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The Gatoctin clarion.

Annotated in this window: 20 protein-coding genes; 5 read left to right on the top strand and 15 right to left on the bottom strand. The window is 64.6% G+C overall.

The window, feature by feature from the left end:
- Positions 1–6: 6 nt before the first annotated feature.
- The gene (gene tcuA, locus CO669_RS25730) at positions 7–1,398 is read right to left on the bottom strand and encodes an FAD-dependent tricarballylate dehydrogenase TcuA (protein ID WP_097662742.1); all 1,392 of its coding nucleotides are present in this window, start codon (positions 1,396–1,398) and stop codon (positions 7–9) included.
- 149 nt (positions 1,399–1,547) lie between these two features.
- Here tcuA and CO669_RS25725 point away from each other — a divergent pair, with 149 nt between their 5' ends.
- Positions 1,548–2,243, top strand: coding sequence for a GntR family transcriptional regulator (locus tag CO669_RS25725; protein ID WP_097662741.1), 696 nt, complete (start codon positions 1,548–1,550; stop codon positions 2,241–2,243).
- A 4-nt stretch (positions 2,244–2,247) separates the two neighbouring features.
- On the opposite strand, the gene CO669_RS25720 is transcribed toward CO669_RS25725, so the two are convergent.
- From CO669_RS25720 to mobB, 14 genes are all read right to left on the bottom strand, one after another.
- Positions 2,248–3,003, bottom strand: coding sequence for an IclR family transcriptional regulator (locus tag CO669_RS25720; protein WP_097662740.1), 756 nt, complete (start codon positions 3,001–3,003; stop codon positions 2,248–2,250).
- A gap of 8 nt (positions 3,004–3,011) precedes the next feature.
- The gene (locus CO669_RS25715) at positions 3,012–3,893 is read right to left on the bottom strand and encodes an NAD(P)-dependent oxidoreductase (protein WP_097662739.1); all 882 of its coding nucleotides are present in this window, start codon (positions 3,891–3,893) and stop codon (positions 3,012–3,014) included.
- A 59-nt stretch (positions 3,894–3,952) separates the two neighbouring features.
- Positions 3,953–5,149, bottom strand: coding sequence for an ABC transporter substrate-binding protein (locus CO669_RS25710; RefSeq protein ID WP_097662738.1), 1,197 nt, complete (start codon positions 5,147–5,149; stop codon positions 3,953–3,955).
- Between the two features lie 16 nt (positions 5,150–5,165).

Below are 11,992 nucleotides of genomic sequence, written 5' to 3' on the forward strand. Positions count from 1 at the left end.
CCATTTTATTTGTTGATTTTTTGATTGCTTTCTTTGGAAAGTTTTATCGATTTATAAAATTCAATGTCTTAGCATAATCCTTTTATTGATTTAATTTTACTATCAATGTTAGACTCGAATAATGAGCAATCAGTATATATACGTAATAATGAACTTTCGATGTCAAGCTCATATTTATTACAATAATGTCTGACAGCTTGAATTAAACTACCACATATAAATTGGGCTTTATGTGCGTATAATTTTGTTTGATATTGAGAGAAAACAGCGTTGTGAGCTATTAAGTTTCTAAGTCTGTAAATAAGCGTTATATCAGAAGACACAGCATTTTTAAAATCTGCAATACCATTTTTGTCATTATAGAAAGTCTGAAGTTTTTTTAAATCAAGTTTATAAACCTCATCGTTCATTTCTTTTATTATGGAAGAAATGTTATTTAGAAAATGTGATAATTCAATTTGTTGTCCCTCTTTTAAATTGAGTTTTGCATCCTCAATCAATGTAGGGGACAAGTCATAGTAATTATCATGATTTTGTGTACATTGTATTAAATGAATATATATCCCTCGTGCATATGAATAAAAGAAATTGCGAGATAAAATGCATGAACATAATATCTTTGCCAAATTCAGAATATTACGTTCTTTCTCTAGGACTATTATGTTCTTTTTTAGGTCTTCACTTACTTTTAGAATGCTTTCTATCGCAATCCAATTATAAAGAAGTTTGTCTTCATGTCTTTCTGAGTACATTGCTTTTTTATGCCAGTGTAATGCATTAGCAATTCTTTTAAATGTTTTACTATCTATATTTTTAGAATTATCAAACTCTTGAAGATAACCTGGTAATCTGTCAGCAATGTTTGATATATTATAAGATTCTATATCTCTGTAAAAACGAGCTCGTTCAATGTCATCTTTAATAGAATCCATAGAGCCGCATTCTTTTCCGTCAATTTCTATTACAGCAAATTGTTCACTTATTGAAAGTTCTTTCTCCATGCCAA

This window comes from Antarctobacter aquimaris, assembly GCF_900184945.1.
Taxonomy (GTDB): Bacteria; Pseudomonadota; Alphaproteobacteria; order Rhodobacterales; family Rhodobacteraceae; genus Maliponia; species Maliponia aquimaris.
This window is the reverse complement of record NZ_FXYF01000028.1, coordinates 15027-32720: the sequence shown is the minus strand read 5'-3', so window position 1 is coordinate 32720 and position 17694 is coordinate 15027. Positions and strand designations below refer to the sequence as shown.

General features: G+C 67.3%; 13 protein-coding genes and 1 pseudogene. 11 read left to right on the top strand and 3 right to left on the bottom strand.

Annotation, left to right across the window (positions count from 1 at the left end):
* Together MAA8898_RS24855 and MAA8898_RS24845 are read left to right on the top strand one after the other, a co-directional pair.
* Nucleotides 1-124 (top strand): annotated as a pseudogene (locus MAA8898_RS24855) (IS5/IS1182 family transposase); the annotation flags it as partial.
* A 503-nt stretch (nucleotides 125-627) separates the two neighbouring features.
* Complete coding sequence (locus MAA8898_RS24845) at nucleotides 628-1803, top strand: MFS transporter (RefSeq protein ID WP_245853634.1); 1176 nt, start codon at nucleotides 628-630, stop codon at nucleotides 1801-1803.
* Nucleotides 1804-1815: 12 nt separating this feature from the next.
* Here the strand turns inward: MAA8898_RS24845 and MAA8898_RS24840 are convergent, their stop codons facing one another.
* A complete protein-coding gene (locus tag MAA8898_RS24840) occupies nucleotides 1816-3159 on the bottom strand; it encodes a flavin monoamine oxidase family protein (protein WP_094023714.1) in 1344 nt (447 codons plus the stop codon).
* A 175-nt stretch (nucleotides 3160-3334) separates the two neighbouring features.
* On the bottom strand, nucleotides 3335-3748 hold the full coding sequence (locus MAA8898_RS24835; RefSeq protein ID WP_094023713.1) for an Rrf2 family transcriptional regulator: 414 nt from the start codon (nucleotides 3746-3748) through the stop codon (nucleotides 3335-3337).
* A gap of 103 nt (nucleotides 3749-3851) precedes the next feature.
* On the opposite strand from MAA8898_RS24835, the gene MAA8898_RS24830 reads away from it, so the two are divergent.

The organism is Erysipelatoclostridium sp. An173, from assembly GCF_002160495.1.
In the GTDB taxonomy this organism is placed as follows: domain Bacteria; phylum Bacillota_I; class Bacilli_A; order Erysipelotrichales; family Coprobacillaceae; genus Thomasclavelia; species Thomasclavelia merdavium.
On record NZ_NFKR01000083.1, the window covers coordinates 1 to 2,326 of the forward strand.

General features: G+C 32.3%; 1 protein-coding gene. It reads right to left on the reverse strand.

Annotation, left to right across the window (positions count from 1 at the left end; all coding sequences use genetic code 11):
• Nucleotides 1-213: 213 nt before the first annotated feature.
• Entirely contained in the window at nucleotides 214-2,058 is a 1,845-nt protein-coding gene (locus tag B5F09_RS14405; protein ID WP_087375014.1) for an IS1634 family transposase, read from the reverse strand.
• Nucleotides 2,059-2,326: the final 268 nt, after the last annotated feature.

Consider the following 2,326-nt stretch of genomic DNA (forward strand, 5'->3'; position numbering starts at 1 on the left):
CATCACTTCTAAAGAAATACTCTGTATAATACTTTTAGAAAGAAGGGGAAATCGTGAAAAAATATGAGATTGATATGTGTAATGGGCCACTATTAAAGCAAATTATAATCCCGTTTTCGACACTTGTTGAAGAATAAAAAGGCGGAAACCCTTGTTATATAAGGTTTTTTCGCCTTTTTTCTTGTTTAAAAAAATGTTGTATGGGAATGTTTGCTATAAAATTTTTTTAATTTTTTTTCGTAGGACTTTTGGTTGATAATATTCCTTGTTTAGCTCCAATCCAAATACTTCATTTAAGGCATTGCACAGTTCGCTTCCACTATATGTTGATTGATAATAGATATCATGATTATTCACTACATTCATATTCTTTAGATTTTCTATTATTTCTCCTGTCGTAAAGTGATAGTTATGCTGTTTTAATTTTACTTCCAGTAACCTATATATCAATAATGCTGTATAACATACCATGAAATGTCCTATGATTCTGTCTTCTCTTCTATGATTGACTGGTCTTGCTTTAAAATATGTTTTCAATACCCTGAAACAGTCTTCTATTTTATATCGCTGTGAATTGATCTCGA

am L |ir —IJMIMM———** :;tjjli3tied 3y Mm. Heed, 1870. VOLUME XLIX. The Secret of a Superlative Tire The whole question of a super-tire is a matter of principles. For there is nothing exclusive in the industry. No patents, no secret formulas prevent a conscientious maker from build ing the best. t But cc'U rnd competition modify ideals. The Brunswick idea is to p: v p..r.ecUon’s price and get it. That has 1- the Brunswick policy since 1845. And it ac counts for ..i e growing preierence for Brunswick Tires. | Motorists expect the utmost from a tire bearing the name of Brunswick and get it. You. too, will be convinced by your first Brunswick, that here is an extraordinary tire, and that more money cannot buy a belter. Better tires of their type are impossible —or better tubes. That wo guarantee. Try ONE Brunswick learn how it excels. THE BRUNSWICK BALKE-COLLENDER CO. Baltimore Headquarters: 107 Hopkins Place There’s a Brunswick Tire for Every Car Cord — Fabric—Solid Truck For Sale By Edwin C. Creeger, Thurmont, Md. • i* * oAnviriu GF TlinKtl Here is u piece of documentary evl deuce to prove the need of opening the doors of the old Turkish empire to free commercial intercourse wlti the western world. This method ol ' Irrigation ditching is used today ir northern Mesopotamia. The men d< not even use first-class shovels. The British have Introduced many new agricultural Implements, but most o) the work done In the fertile plains o) Mesopotamia Is typical of the days o) Moses. That rich region, as well as manj other parts of the old Turkish era plre, need only the modern machinerj of America and western Europe t< make It produce wonderful crops. Ir ligation Is the first problem In Meso potamla. Rigorous Mourning. “Germany’s week of mourning over the harshness of our peace terms was rigorously observed —nit," said Major Frederick Palmer, the famous war cor respondent. “There’s a story about the week of mourning from Berlin. A Berllnese assistant theater manager said to the manager: “ ‘ls our burlesque going to observe the week of mourning, boss?’ “ ‘Rigorously, sir, rigorously,’ the boss replied. “ ‘Close down —Is that the Idea?’ sal(J the assistant. “ ’Close down nothing!’ said the boss. ‘We’ll put all the chorus girl* In black silk stockings.’ ” I FREDERICK COUNTY,’ MD., THURSDAY. SEPTEMBER 1871919. SOMETHING MORE THAN PLAY Crippled Soldier Pleasantly Surprised at Result of Work at Which He Amused Himself. How a ring got a wounded soldier a new occupation In life is told by tin* federal board for vocational edu cation, which Is helping the handi capped men of ihe army, navy and ma rine corps get back Into the work-n --day world. A veteran of Relleau wood called upon the board. His left leg gone, lie appeared listless and without hope. He sat talking to the adviser, now and then slowly turning a ring on his finger. The adviser, to get the man’s confidence, asked to see the ring. The man suddenly became animated. “I made that,” he said. “Hammered It out of silver mvself, and engraved those figures on the outside. Nothing hut some playing of mine,” he added. The adviser looked at the ring, noted the engraving, and said: “How would you like to learn en graving?" “Doing this?” said the soldier, fin gering his ring. “Say, tills ain’t work —lt’s just play."’ “Bet’s have a try at It," replied the adviser. The federal board sent the man to learn engraving, and in a few months he qualified for a good Job In a Jew-* elry store. Glasses for Appearance Sake. “Miss Bessie, If you are going to :own today, I wish you would buy my dster, who live’s In the north, a pair )f glasses." “Why, Annie,” replied the young lady addressed, “I could not get your sister a pair of glasses. She nust have her sight tested so that'the glasses may be suitable.” “Oh," said Annie reassuringly, "she Wrote me that what fits my nose fits her nose 1" Not the Right Tune. Ascertain man was angry one nlghl and began to swear In 0e presence oj his wife. The latter, thinking shf might shame him into quitting, dp elded to Imitate him and swore fep vldly, using the same oaths that h ild. He looked at her In amazement for a few minutes gnd then remarked “Well, you have the same words but you haven’t got the right tune."— I Exchange, A Family Newspaper -Independent in Politics-Devoted to Literature, Local and General News. j Prominent Women Gather In Michigan To Hold Grand Peace Jubilee Pageant IN commemoration of the valiant work accomplished lu the service of tbelr country by theix many member*, and those of tbeir families, who aerv ed under their country's flat! during the great war, the Woman a Ueuetit Association Is bolding a grand Peace Jubilee Pageant at tbelr beautiful headquarters in Fort Huron. Michigan. September ID to IS Delegates and representatives from every slate lu the union and all the provinces lu Canada, are In attendance. Must prominent among the special •vents at the Fence Jubilee Is the demobilization ol the Association's Service Flag, each one of the many stars on It representing the family of an Association member which gasre a father, son or brother to the cause ol humanity. Uesldes these men who dlu tbelr bit In khaki, 2.700 reviews of the Woman's Ueuedt Association were organized as active units ol the Ued Cross and over 20d.00u members enthusiastically gave their every ehort In this work during the war | keeps I | mg kair kealtkg | 5 “By using Wildroot regularly, 1 keep ; my scalp entirely free from the itching - Z crust o] dandruff, the cause of most z Z hair trouble. 1 owe my luxuriant hair z Z —the envy of my friends —to this z | Z guaranteed dandruff remedy.” * WfMroot Liquid Shampoo or Wildroot * Shampoo Soap, used in connection With • Z Wildroot Hair Tunic, will liaateu the - Z treatment. * I I WILDROOT! = THE GUARANTEED HAIR TONIC = Z For sale here under a - money-back guarantee z J. H. CASSELL. I MUTUAL INSURANCE CO. OF FREDERICK COUNTY Office—46 North Market Street Frederick, Md. Commenced Business 1844. A Home Company for Home Insurers. SURPLUS $40,000.00 NO INCREASE IN RATE For Rates and Information apply to PeUr N. Hammaker, R isident Director and Agent, Thurooat, Md. v ' Prominent among the speakers at the Jubilee are Governor Sioeper. of Michigan, with his staff. Mayor James Cuuzeus of Detroit and Major Kdwm Ucnby. U. S. Marine Corps, of Detroit, who has the honor of giving the de mobilization address. A crowd which Is taxing Port ■ Huron's accommodations to the ul most is gathered tor the Juoilee and 1 . every available inch of hotel space. 1 J uoth lu the city and at the near by , ou miner resorts Is engaged lu addi I j lion the S. B. Narouit, Flagship of the i Northern Navigation Company Fleet i |is being used us a uotel ana is docked | near the Assoc.alien s headquarters ! i At the same lime as tue Grand i ! Peace Jubilee Fag ant Is ueitig held, ; I the Association Uoids its ojuudreu i [ nial Supreme Keview to which 110 I | delegates hold credentials, i ' Th.s woman's society, the largest ■ in the world, begun Us cur er ver. i modestly 27 years ago under the gmd lug hand of ills* ii.na M West, a Michigan girl She still ranks as Its District Central Committees. The following are the Central Commit tees who have been named for Mechanics- , town Distiict; 0 DEMO( RATIC. Precinct No. 1 —George H. Bussard, J. W. Payne, J. C. Gernand, Sanford L. Sh ffer, Frank W. Fraley, Charier Firor. Precinct No. 2 Charles E Layman, Carl S, Gall, David Firor, Frank A. Rod dy, K. A. Tyson, Chari-s C. Waters. , REPUBLICAN. Precinct No. I.—Ernest K. Powell, Walter Dorsey. Maurice A. Birely. M. H. Freshman, W. T. Weller, J. A. Wilhide, W. H. Benner, W. H. Eaton, J. Henry Fraley, C. W. Lidie, Victor VI Birely, W. W. Weller, E. L. Root, C. M. Root, E. C. Kefauver. i Precinct No. 2. — Peter N. Hammaker, Adam R. Zentz, C. P. Snurr, W. J. Mar tin, H. D. Beachley, W. J. Freeze, W. E Foreman, J. Roscoe Mack ley, D. G. Zentz, C. N Baxter, Willie Z. Wilhide, C. C. Bowers, W A. Ridenour. Home-Made Wine O. K.’d. The principal Senate amendment liber alizing the prohibition enforcement bill to j permit home manufacture of "non-intox | eating” cider and light wines has been accepted by the House conferees and placed finally in the bill subject to action on the conference report. In adopting the Senate amendment au ' thorizing the making of light wines and cider for domestic use, the conferees added a further liberalizing provision permitting transportation of ‘‘non-intoxi cating” ciders and wines for conversion into vinegar. ] The principal controversy yet to be settled is over the “burden of proof” in the case of persons found intoxicated. Will Dedicate Grove. All arrangements have been made for the dedication on Sunday next of the grove purchased by the Reformed and Lutheran congregations at Rocky Ridge. Services will be held at 2 p. m., the dedi catory sermon to be preached by Rev. W O. Ibach. Rev. Dr. Heimer will have charge of the service and dedicate the grove. Services will also be held in the grove at 7.30 o’clock. The public is cordially invited to these services. A festival under auspices of the Park directors will be held in the grove Satur day evening of this week. I Children Cry FOR FLETCHER’S CASTQRI A ( t leader with the title of Supreme Coni t mander. Today 212.J00 women are en i rolled in the Association and it ranks i strongest among all the fraternal so . duties in America for women Miss Frances D Partridge, the Bu prenie Record Keeper Is devoting tier l life to the work, and ranks with ihe ■ I leading women actuaries- of the contl 1 nent In per cn tody repose Invest , ments of over twelve nil ion dollars, ■ earning interest of over half a million yearly > One of the leading progressives of LI this organ! tat'on i Mrs. Minnie K *p l pinger, of Wit bin t in, D. C., Deputy Supreme Coniiiuii It Woman's !! n •- 1 lit Association. She lias the sot es ■ o' Maryland and Delaware a.-, well ua |di r her sup rvision. Her effort in i, hi half of Hi ■ organization have p.i .1 i her t.n enviable reputation thrt ngln ut l , her district as an aide Du Ines.i e.\ u jti.e, Mrs. Keppinger is alt tiding tiu I Grand Peace Ju dim. at Fort !•.t:ron i ti ls week accun ied by la< d ie > j g-tes from h t di.- trict. 11 i What The War Cost. Tacoma, Wash., Sept. 13. —Presi- dent W ilson in his speech here pre sented the following startling figures of the cost of the world war: 1 tenths on the field of battle, 7,- 150,200, divided among the principal belligerents as follows: Russia, 1,700,000; Germany, 1,- (100,000; France, 1 ,385,000; Great Rritian, 000,000; Austria, 800,000; Italy, 301,800; United States, 50, 300. These losses compare with fewer than (1,000,000 suffered in all the wars in the world from 1793 to 1911. The total cost of the war in dollars was §180,000,000,000. The En tente Allies and the United States spent §123,000,000,000 and Central Powers §03,000,000,000. u T m Pope’s Choir In U. S. The Sistiue Choir of the Vatican, possibly the oldest organization of its kind in the world, arrived in New York Tuesday of lids week, and thus broke a precedent which has lasted for 1000 years. The American tour of the choir will he the first time “ since its formation in the fourth cen tury that the famous body of singers ever has left the precincts of the Vat ican. The singers are 70 in number and range in age from hoys of eight years old to men of three score and ten years. They will tour the I lilt ed Slates and Canada. | Out Of Business. Mr. C. W. Lidie who has conducted picture shows at Town Hall has sold his outfit and discontinued the business. The duties-connected with the offices of Mayor of Thurmont, Deputy Sheriff and constable, and carrier of mails to and from the Western Maryland, hauling pas sengers, together with other .work, is said to have caused him to discontinue picture shows. Complimentary. After playing “Everybody Wants the Key to my Cellar” at the Sanatorium Monday evening it was remarked by one in the audience that the Thurmo> t Or chestra played it better than did the Pen Mar Orchestra. HE EENATEI3 ■ DM PEACE Leaders m Forty States, Re gardless of Party, S.yn Hinging Appeal TREATY WITIioU I AMENDMENT Sty Every Day Of Delay Puts World In Imminent Rerll Of New-War. Point To National Unrest. New York. —(Special.)—Two hundred And fifty le :u.ag Americans, Repub licans and Democrats represeiuing for ty different states and every prominent activity have joined in a non-partisan effort to bring about the g'alilication of li.e Peace Treaty “without amend meai and w.AioiU delay.” Their names are attached to an address to the Lulled States Senate, which was made public today, through the League o Enforce Pe..ce, ui.ct it had been seat to eveiy member of the Senate. The signers, almost without excep tion, are men and won:'.a of national reputation. They include such promi nent citizens as ex-Presideut Taft, George W. Wickersham. Attorney Gen eral in the Inst Republican administra tion; A. Lawrence Loiwell. president of Harvard; Charles C. Moore, of Han Francisco, president of the Panamu Exposition; Judge George Gray, of Wilmington, Del.; President Samuel Goir.pers, of the American Foliation of Labor; Harry A. Wheeler, of Chica jo, retiring president of the Chamber of Commerce of the United States; Mrs. Carrie Chapman Call, president of the National American Woman Suf frage Association; Cyrus H. K. Curtis the Philadelphia publisher: President Berber J. Grant, of the Mormon Church, and Spargo, leader of the So cialists. who supported the war. Tiie signers declare that every day of delay in ratifying the treaty puts the world in "imminent peril of uew war.” Their statement follows: In tiie Senate at Washington, now that tiie committee on foreign rein tions lias reported the treaty, the lines are sharply drawn between tiie hnme dia.te ratification of the treaty of peace with Germany, and Its amendment with a reassembling of the conference and a reopening of negotiations that would bring great delay and prolonged un certainty in settling the great issues ot tiie peace. No partisan plea cun be made. Party lines are already broken. Standing at a distance from the conflict in the Senate chamber, we plead for immediate ratification with out delay. Our land requires it. A state of nervous strain, tension and unrest exists manifesting itself in dis turbances, which in some oases have no self evident connection with the war, but which are, in fact, its after math. The world is put in imminent peril of new war* by the lapse of each -Jay. Dis ensions between us and out former allies are being sown. We firmly belieie and solemnly declare that the States and cities in which we dwell desire immediate peace. The waging of war steadied and united the American people. Peace will bring prosperity, and prosperity content. Delay in the Senate post poning ratification in this uncertain period of nether peace nor war has resulted in indecision and doubt, bred strife and quickened the cupidity of those wtio sell the daily necessities of life and the fears of those whose daily wage no longer fills the daily market basket. We beseech the Senate to give the (and peace and ceitainty by a ratifies Mon which will not keep us longer ! n the shadows of possible wars, but give he whole world the light of peace, 'ileservations in the nature ot clarifi aliens in the moaning of the treaty, not inconsistent with Us terms, will not require the reopening of the ne gotiations with Germany and with our associates in the war, which we all and e ch united to win. But there is no possibility of doubt that amendment of the treaty, as is now proposed in the Senate Commit tee on Foreign Relations, would re quire negotiation and a reopening of all the questions decided at Paris. Months of delay would follow. The perils of the present would become the d-M(l!y dangers of the near future. All the doubt engendered would aid the plots tor violent revolution in this and other lands. The issues here and elsewhere between capital and labor, the conspiracy of speculator and prof iteer, would all grow and become more perilous. This cannot be. The American peo ple cannot, after a victorious war. permit its government to petition Ger many, which has accepted the treaty, tor its consent to changes In the treaty Yet if the United States should amend Die treaty for Us own purpose and policy, Germany would have full right to ask for concessions. Germany has agreed to make no claim in regard tc enemy property seized in this country to an amount of seven hundred mil Hon dollars. Our recent foe could ask for a reopening of this issue and of the Lusitania claims. H could rals? every question ope.' before hostilities Terms SI.OO in Advance. NO. 28 In regard to submarine warfare and the treatment of its nationals in this coun try. Ail the provision for our trade In Germany raised by the econorn e clauses of the treaty, many of them vital to our industries and our farms, as in dye patents, dye supplies and fertilizers, the working of the Repara tion Commission, which superintend* the trade of all with Germany, could all be brought up by Berlin for read justment by our negotiators, act in u for the United States alone and r<: longer associated with other victor in"* powers or supported by a victories American army on the German border Peacfs itself, the peace of the world is delayed until ratification coin a? And any amendment postpones p'-cv Germany and England alone of the principal powers have ratified. The other principals necessarily await our action, influential and powerful as we are today in tiie world s eff ;rs. The ravages of war on more than a scon of fighting fronts are continued by any needless delay. Let the Senate give the world peace by ratification without amendment. Even the amendment for which mc“t can be said, the provision in regard to Shantung, will secure nothing w!i : ch cannot be gained if China, backed by the powerful advocacy of tiie United States, addresses itself to the m..chin ary for righting international wrongs and meeting just claims creat'd by the league between nations, china, after eighty years of oppressive trea ties and despoiled rights, by which nil the great powers have profited direct ly or indirectly, has for the first time, in his covenant and treaty, the me; .is and method to secure justice and tiie removal of the oppressive economic in terference of stronger nations w: <> citizens are within tier gates, protect ed by a long succession of interna tional agreements. Moreover, it should be remembered that tiie clause regard ing Shantung was made upon the state ment by Japan that she will return the territory to China and thmcf rc. upon that condition, compliance with which promise Hie hvague cm require. The peace of the present and H.e righteousness ot the future can be be t secured by the ratification of the cove nant and treaty without amendment. Let, the Senate take no action that will give any party to the treaty, and espe dally Germany, ground for maintain ing that the ratification of the United States is not complete and that changes requiring a resumption of conference and negotiations have been made in It. Among the signers in Maryland, Pennsylvania and West Virginia are: Maryland. William P. Cochran. Philanthropist, Henry D. Harlan. Judge. Emerson C. Harrington, Governor. Theodore Marburg, formerly United States minister to Belgium. Edwin Warfield. ex-Governor. Daniel Willard. President Baltimore and Ohio Railway. Henry W. Williams. Lawyer. Pennsy ivania. George Burnham. Jr.. President Civil Service Reform Association. R. H. Con well, President Temple Uni versity. Cyrus H. K. Curtis Publisher. Samuel Harden Church, President of Board Carnegie Institute. A. H, Farquhar. President A. B. Farqu bar Company. Samuel Eels, Manufacturer. William Flinn. Financier. Richard Gilbert. Secretary Treasurer Miners' State Union. Vance C. McCormick, Chairman Wa Trade Board. Benjamin Thaw Financier. John A. Voll. President Glass Bottle Blowers’ Association. Rhode Island. Richard B. Constock, President Stare Bar Association. Caroline Hazzard, formerly Presidenl Wellesley College. West Virginia. John J. Cornwell. Governor. OWED MUCH TO STEREOSCOPE How Commanders During the Great War Got information of Vital Importance. The old-fit shinned stereoscope played an Important part in Hie world war. It supplied an angle to photographs, snapped from airplanes, that could not be obtained from tiie ordinary camera lens. Before its use the pictures all seemed flat, but Hie stereoscope added height, and tints steep slopes, that appeared in pic • tines like flat ground, were shown in their true characteristics, and the lives of men who would have to cover Hip ground in attack were saved. The airplane camera looks directly down on the spot to be photographed, making a picture as a one-eyed man would see it. A stereoscopic camera, in which the lenses are two and three-quarters inches apart, would not produce the stereoscopic effect. Pho tographers decided to take pictures 100 yards apart to give a view, just as a giant, with eyes 100 yards apait, would see it. Those pictures were put on cardboard, and viewed through Hie stereoscope. At first a cottage looked like a tower, a bucket like a well, a trench like a canyon, etc. The officers soon learned to translate these eccentricities, and tiie problem was solved. True pictures, giving Just Hie exact Information desired, were then obtained by the airplane photogra niters. >